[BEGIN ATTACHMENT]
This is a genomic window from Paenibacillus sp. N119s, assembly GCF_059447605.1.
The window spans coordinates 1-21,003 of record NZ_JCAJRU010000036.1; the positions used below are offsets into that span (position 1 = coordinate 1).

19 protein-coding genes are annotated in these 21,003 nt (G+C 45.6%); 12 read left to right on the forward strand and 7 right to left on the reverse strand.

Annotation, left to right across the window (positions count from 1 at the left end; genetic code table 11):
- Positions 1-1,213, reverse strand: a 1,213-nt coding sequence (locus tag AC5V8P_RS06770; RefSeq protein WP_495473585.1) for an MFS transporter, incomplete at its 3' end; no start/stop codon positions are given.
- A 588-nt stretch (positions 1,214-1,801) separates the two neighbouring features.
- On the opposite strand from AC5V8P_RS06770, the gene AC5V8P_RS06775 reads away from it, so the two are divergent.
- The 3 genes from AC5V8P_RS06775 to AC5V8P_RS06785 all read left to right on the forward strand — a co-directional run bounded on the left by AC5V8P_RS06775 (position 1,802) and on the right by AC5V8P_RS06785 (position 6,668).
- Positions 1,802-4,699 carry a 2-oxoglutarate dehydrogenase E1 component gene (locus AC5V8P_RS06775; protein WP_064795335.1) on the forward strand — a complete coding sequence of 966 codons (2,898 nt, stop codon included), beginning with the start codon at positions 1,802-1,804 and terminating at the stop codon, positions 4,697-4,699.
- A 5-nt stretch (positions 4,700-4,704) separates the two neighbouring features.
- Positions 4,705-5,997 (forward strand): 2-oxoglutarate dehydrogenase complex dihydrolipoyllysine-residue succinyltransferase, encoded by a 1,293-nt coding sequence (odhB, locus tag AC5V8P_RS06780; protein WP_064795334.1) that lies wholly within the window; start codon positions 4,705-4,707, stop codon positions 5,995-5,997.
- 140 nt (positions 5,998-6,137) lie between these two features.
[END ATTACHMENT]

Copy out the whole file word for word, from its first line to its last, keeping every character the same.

This is a genomic window from Paenibacillus sp. N119s, assembly GCF_059447605.1.
The window spans coordinates 1-21,003 of record NZ_JCAJRU010000036.1; the positions used below are offsets into that span (position 1 = coordinate 1).

19 protein-coding genes are annotated in these 21,003 nt (G+C 45.6%); 12 read left to right on the forward strand and 7 right to left on the reverse strand.

Annotation, left to right across the window (positions count from 1 at the left end; genetic code table 11):
- Positions 1-1,213, reverse strand: a 1,213-nt coding sequence (locus tag AC5V8P_RS06770; RefSeq protein WP_495473585.1) for an MFS transporter, incomplete at its 3' end; no start/stop codon positions are given.
- A 588-nt stretch (positions 1,214-1,801) separates the two neighbouring features.
- On the opposite strand from AC5V8P_RS06770, the gene AC5V8P_RS06775 reads away from it, so the two are divergent.
- The 3 genes from AC5V8P_RS06775 to AC5V8P_RS06785 all read left to right on the forward strand — a co-directional run bounded on the left by AC5V8P_RS06775 (position 1,802) and on the right by AC5V8P_RS06785 (position 6,668).
- Positions 1,802-4,699 carry a 2-oxoglutarate dehydrogenase E1 component gene (locus AC5V8P_RS06775; protein WP_064795335.1) on the forward strand — a complete coding sequence of 966 codons (2,898 nt, stop codon included), beginning with the start codon at positions 1,802-1,804 and terminating at the stop codon, positions 4,697-4,699.
- A 5-nt stretch (positions 4,700-4,704) separates the two neighbouring features.
- Positions 4,705-5,997 (forward strand): 2-oxoglutarate dehydrogenase complex dihydrolipoyllysine-residue succinyltransferase, encoded by a 1,293-nt coding sequence (odhB, locus tag AC5V8P_RS06780; protein WP_064795334.1) that lies wholly within the window; start codon positions 4,705-4,707, stop codon positions 5,995-5,997.
- 140 nt (positions 5,998-6,137) lie between these two features.